The industry has received about £20 billion in subsidy, without achieving its target. It has borrowed and remains in debt to the extent of £4.3 billion. To illustrate the scale of that problem--generally speaking, such large numbers are lost to the public and to most hon. Members--that debt of £4.3 billion represents £86 per head of the population, and the total subsidy so far represents £430 per head of the population. Therefore, the Committee strongly supports new, specific and quantified objectives. They must be new if we are to solve the problem. They must be specific if we are to make sensible judgments about them. Obviously, if we are to be able to make policy measurements, they must be quantified.

The Committee was delighted that, almost uniquely among the major Departments of state, the Department of Energy described its research policy and performance in about 12 pages of "The Government's Expenditure Plans for 1989-90." That excellent example should be widely noted. None the less, some definitions are not sufficiently rigorous. For example, the figures under research and development include non-research and development elements. That can be clearly discerned from time to time. Also, energy efficiency monitoring and targeting are included under research and development, when they could not accurately be so described. Similarly, some

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non-research and development nuclear programmes have been brought together under nuclear research and development. Again, that gives a slightly inaccurate and misleading figure when we should be able to know very precisely how much is being spent, where it is being spent and what the objectives are. The general analysis is greatly improved, and we look forward to seeing a continuation of it.

Energy efficiency is of increasing prominence. My Committee was in slight difficulty with that matter. Having taken evidence on the greenhouse effect over the past six or eight months, we are about to report to the House--a week from today--in great detail about energy efficiency in the context of the greenhouse effect. However, we felt that, in the light of the policy set down in the estimates, we could draw attention to what the Department is doing at the moment in some matters and what its priorities are.

Recently, the Committee visited the research installation at Grimethorpe and we were impressed by what we saw there. We were somewhat disturbed by the equivocation surrounding certain projects and the uncertainty, which was obviously having a depressing effect on the morale of those involved. If energy efficiency is as important as we shall suggest that it is in a few days' time, there is no doubt that the Grimethorpe project is one of the technologies that should be explored either to success or destruction, whichever the research proves. It should not be left in suspension, hanging and uncertain. A great deal of work has been done in this country, in the United States and elsewhere, into energy renewables, and various suggestions have been made about what contribution these might ultimately make to energy supply in the United Kingdom. Although I have seen figures as high as 20 per cent., these generally seem to follow rather over- optimistic assessments both of the costs and of the technologies. More generally, fairly small figures, of perhaps between 5 and 6 per cent., are realistic targets. One then has to conclude that if renewables are to make a significant contribution to energy consumption--as everyone hopes, and as they must--a great deal more work is required on them.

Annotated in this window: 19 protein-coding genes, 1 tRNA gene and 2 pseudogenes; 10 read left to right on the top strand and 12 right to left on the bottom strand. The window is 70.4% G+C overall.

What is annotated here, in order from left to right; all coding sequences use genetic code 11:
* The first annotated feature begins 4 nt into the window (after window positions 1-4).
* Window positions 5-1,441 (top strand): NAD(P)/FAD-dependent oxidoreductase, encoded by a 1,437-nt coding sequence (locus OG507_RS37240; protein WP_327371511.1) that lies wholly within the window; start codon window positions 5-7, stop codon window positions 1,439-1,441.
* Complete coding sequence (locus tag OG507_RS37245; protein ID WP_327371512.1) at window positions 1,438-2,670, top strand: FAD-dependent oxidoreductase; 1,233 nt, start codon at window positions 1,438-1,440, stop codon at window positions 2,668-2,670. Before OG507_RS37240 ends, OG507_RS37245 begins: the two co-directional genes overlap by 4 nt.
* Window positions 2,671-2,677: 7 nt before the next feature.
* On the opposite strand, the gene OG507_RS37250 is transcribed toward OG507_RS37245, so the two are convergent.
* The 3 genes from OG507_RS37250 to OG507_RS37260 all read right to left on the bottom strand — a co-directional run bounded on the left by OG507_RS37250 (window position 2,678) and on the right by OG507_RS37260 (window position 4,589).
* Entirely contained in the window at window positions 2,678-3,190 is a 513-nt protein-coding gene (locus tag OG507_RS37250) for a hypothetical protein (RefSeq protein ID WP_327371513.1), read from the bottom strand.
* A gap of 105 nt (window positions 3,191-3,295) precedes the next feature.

The next issue to which I should like to draw the attention of the House is the more complex and controversial one of fast breeder reactors. The Committee is suspending its judgment because we have decided that we should undertake a full-scale inquiry into this important subject, and that will be starting towards the end of the year. In the meantime, it is our view that the research and development work on the post-thermal reactor technology should continue and should not be seriously reduced in any way.